Styles and Prices

art style - vector drawing

I am a (mostly) digital artist and specialize in vector images of animals, plants, and sometimes landscapes. Over the years, I have developed a clear, no-nonsense style. In my work, the purpose of a drawing determines how detailed I make it. However, even when a drawing is just a single line, I always strive for accuracy. 

Detailled vector drawing illustration of a wall lizard by Paul Veenvliet

Detailed vector illustrations

An illustration, any illustration which I make, is a simplification of reality. An attempt to show the most important characteristics of an animal, plant, or landscape in dots and lines.

What differs, is how many details I draw. More details mean that the object looks more realistic. But it is also more work to make a detailed drawing. 

My reptile drawings are an example of the amount of detail that I love most. Small dots almost resemble individual scales, while I still simplify the background to larger patches of uniform colours. Such a detailed illustration typically takes me one to several days to make. 

What are vector-images?

Simply said, vector images are digital pictures that can be resized to any dimension without quality loss. 

“Classical” images and photographs are raster images, which consist of pixels. When you enlarge them a lot, they become grainy. 

In vector images, colours are programmed as points, lines, and polygons with various dimensions and shapes. Vector images can easily be converted to raster images. The other way round is more work and often involves tracing raster images in illustrating software.  

Vector images are often preferred for printed material, however, not all computer programs can open them. For instance, for this website, I had to convert my vector illustrations to raster images, otherwise your browser could not show them!

Comparison betwene a raster photograph and a vector illustration of a butterfly.
Two simplified vector drawings of pinecones.

Simple vector illustrations

In practice, this is the drawing style that I use most often. I make simplified vector images, which still show accurate colours of plants and animals while leaving out most details. 

This drawing style is a compromise in order to work faster. Depending on the subject and the amount of research that I do as a reference, I can make a number of such drawings on a single day.

In order to ensure accuracy, I mostly work after my own photographs, which I make specifically for my illustrating work. 

Vector illustrations of two sturgeon species, meant for an identification key.

Illustrating identification keys

Identification keys are meant to help identify animal and plant species. Such keys typically consist of a number of questions, in which each question has two or more possible answers. Usually, it is necessary to look at specific parts of animals and plants, for which only technical names exist. The purpose of the illustrations is to clarify what to look at.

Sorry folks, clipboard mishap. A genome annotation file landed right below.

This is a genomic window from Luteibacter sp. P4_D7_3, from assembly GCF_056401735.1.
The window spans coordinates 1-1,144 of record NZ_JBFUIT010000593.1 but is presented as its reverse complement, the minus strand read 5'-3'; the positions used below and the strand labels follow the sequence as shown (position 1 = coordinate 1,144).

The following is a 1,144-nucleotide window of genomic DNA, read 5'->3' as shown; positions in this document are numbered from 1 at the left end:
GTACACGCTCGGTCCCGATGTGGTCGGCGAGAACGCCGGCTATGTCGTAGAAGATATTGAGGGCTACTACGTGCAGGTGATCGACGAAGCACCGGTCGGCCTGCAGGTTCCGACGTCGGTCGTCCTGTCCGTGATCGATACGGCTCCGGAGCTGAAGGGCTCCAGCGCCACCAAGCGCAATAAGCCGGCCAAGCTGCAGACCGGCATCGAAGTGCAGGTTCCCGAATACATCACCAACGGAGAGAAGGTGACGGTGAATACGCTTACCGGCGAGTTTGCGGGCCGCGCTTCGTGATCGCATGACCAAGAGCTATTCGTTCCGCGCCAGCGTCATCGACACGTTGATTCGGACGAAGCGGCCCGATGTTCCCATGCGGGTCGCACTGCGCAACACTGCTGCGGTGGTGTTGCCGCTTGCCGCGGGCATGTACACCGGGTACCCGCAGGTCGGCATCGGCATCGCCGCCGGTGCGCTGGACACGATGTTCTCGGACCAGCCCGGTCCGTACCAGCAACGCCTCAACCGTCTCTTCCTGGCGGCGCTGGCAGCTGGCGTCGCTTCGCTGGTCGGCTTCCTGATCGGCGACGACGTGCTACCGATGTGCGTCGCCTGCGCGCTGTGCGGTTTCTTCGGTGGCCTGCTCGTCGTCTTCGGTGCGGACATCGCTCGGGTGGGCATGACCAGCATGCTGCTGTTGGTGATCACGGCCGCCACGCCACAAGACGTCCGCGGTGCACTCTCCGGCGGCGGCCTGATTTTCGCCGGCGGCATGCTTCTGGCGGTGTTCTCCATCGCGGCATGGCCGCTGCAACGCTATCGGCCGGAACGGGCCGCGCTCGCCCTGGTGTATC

For these illustrations, it is necessary to use only the bare minimum of details and keep everything else as much as possible the same. But, it is still needed that the drawings are completely accurate. they are often black-and-white because even colour can distract from the characters which are described in the text. 

It takes a relatively short time to make such drawings, but I often do a lot of research to ensure accuracy. Also, it is not uncommon that I redo the same drawing numerous times, on basis of instructions from a specialist 

Detailed black and white drawing of a Marsh frog, Pelophylax ridibundus.

Black-and-white drawings

I spend countless evenings making these drawings with a black fineliner of paper. In fact, this black-and-white “stippling” technique is what got me hooked on illustrating in the first place.

For these drawings, I mostly used my own colour slides as a reference and I even designed a method to project slides downwards, on the drawing paper. Simply tilting an old slide-projector means that the ventilation cannot work and the light bulb overheats and burns through! 

I write in past tense because, when I make such drawings nowadays, I do it digitally. The result looks practically the same, with the added benefit that it becomes resizable. 

Such a drawing takes me anything between 4 hours and several days to complete. 


Occasionally, there is a need for humoristic drawings which enliven poster exhibitions and education displays. Like my other illustrations, they are inspired by nature. However, there is no need for accuracy and I often smile when I see my cartoonish drawings. Do you like them too? 

Cartoon illustrations by Paul Veenvliet
Dog portraits in black and white

The price of an illustration

The price of my illustrations is usually between 25 and 250 Euro, depending on complexity, style, licensing conditions, and research time. For larger series of drawings, I can offer a discount. It is always helpful to indicate your budget when we discuss what I can do for you.

The price of my illustrations is usually for a specified use (for instance for use in a book) and includes: 

  • my working time,
  • the software and hardware which I use to make the drawing,
  • my time and driving costs for making reference photographs (meaning searching for specific animal and plant species)
  • VAT